But when hes talking about his dad/my husband - he is so unattached to him. My husband has another son who is 15 from a previous relationship and we have a daughter together also who is 6.
    Everything we do 'as a family' is me and the 3 kids - or me and my two kids.......we are never altogether because my husband doesn't want to be involved. Even when we are making plans (we see my step son one weekend a month), the kids never include their dad. My son refers to me, his sister and himself as the 3 musketeers.....all our days out are always the three of us.
    My husband doesn't come anywhere with us - through choice - not because hes working etc.....he spends no time with the kids in the evening either - he sits playing games on the PC or his phone. I may as well be a lone parent for all the input he gives me with the kids.

    He has all the time in the world for his other son though and makes a point of saying in front our two children that hes spending time/taking him/going with him to places......he does collect our daughter from school as well on his days off but our son (the middle child) he seems to have no time for at all.....

    I'm at a loss. I have tried talking to him and telling him what our son has said but it falls on deaf ears. His attitude is he doesn't want to bother with him if hes going to be such a naughty child so why should he speak to him. Even my MIL has seen how unattached he is from his dad and heard the way he talks about him and shes worried about it. I don't know what to do.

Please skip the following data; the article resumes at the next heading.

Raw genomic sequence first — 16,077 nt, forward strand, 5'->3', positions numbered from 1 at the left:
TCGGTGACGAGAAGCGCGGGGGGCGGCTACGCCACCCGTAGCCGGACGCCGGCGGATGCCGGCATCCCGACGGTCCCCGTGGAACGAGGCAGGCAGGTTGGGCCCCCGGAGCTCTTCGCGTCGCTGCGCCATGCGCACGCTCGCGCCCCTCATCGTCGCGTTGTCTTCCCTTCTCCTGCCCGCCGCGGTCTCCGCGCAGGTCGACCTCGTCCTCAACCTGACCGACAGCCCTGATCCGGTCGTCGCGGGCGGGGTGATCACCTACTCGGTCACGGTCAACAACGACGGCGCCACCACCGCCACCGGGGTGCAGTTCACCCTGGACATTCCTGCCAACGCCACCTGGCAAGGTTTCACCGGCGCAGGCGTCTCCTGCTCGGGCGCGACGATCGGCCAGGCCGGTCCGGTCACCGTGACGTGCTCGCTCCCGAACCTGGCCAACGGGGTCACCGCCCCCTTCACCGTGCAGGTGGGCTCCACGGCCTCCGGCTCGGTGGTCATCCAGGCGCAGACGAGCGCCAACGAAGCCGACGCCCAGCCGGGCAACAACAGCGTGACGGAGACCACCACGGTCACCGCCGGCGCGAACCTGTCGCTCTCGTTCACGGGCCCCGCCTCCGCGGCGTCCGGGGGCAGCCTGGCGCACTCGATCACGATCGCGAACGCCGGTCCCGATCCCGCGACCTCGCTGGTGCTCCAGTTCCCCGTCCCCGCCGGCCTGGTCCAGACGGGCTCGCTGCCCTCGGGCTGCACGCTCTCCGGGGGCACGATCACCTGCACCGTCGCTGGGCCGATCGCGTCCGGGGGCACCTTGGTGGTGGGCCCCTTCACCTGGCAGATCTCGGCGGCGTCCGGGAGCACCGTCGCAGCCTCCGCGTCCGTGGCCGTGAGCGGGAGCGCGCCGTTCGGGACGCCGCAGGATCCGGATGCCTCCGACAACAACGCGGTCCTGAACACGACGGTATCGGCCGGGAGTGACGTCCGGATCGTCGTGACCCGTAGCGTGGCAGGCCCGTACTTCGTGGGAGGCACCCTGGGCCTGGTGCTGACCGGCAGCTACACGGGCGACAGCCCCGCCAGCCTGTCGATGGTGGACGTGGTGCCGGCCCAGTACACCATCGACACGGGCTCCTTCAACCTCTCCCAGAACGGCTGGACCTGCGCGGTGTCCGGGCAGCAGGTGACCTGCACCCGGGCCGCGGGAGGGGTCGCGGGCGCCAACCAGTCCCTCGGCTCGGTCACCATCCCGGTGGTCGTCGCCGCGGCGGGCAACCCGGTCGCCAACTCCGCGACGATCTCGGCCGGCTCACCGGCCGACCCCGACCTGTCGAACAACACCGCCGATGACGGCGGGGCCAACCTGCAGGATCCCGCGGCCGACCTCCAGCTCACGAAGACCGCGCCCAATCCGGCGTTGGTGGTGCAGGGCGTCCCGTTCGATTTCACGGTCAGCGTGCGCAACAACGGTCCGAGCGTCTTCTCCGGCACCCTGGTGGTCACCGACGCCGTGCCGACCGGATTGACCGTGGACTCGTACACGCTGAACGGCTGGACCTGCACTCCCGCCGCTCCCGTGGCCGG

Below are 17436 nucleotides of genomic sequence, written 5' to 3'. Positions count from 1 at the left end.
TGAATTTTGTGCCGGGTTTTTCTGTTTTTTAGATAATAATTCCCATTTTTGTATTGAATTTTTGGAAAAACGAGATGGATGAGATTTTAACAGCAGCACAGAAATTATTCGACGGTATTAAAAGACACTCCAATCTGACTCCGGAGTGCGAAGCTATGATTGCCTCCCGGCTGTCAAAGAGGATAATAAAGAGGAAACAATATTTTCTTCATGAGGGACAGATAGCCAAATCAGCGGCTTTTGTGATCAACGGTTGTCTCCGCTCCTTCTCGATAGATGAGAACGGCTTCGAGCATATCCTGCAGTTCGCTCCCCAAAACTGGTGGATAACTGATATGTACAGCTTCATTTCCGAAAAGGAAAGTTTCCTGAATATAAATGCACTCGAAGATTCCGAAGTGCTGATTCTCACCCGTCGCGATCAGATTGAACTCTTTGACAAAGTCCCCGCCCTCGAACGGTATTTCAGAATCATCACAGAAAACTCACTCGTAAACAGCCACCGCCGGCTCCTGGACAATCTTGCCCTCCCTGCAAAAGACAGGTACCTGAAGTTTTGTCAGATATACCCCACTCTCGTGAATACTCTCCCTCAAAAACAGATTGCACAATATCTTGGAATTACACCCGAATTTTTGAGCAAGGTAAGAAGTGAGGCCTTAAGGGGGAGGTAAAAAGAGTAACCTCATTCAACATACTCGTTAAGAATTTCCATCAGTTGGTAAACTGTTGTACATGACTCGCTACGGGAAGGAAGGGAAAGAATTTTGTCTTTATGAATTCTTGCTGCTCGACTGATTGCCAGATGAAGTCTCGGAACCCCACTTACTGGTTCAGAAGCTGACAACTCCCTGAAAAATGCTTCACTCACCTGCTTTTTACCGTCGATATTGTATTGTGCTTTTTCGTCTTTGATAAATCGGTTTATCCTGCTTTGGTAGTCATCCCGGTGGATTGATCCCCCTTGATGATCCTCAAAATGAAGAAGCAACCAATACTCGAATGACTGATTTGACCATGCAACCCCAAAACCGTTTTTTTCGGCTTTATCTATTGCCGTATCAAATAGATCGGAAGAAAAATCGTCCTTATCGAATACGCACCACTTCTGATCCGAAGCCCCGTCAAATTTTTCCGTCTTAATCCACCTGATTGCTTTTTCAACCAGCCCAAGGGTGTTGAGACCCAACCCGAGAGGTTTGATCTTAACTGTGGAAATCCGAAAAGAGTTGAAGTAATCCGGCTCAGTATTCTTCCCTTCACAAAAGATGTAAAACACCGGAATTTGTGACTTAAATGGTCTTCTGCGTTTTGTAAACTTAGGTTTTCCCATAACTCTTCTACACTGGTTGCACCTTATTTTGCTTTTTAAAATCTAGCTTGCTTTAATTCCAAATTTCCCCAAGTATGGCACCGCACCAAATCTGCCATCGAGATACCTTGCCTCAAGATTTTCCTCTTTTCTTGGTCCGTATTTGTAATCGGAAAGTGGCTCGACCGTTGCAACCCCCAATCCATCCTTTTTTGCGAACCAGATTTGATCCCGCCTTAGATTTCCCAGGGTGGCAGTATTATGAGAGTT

Hes not a bad kid, I think hes just wanting attention but has gone about it in the wrong way. Hes one of the highest decorated scouts in his pack, he raises money for charities, he volunteers, his teachers all praise him for being a kind and considerate kid and have even said the last month or so is completely out of character for him.

    I dont know what to do.

    I could understand if we were separated and they didn't get much time together but me and his father have been together for 14 years!

    A husband who doesn't listen, and a son who seems to be asking for attention. Does anyone have any advice please?
    Back working and happy in my job
    ....Working on becoming Me ....
Page 1
    • PeacefulWaters
    • By PeacefulWaters 13th Oct 16, 7:53 PM
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    PeacefulWaters
    • #2
    • 13th Oct 16, 7:53 PM
    • #2
    • 13th Oct 16, 7:53 PM
    Family counselling.
    • SunnyCyprus
    • By SunnyCyprus 13th Oct 16, 8:11 PM
    • 44 Posts
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    SunnyCyprus
    • #3
    • 13th Oct 16, 8:11 PM
    • #3
    • 13th Oct 16, 8:11 PM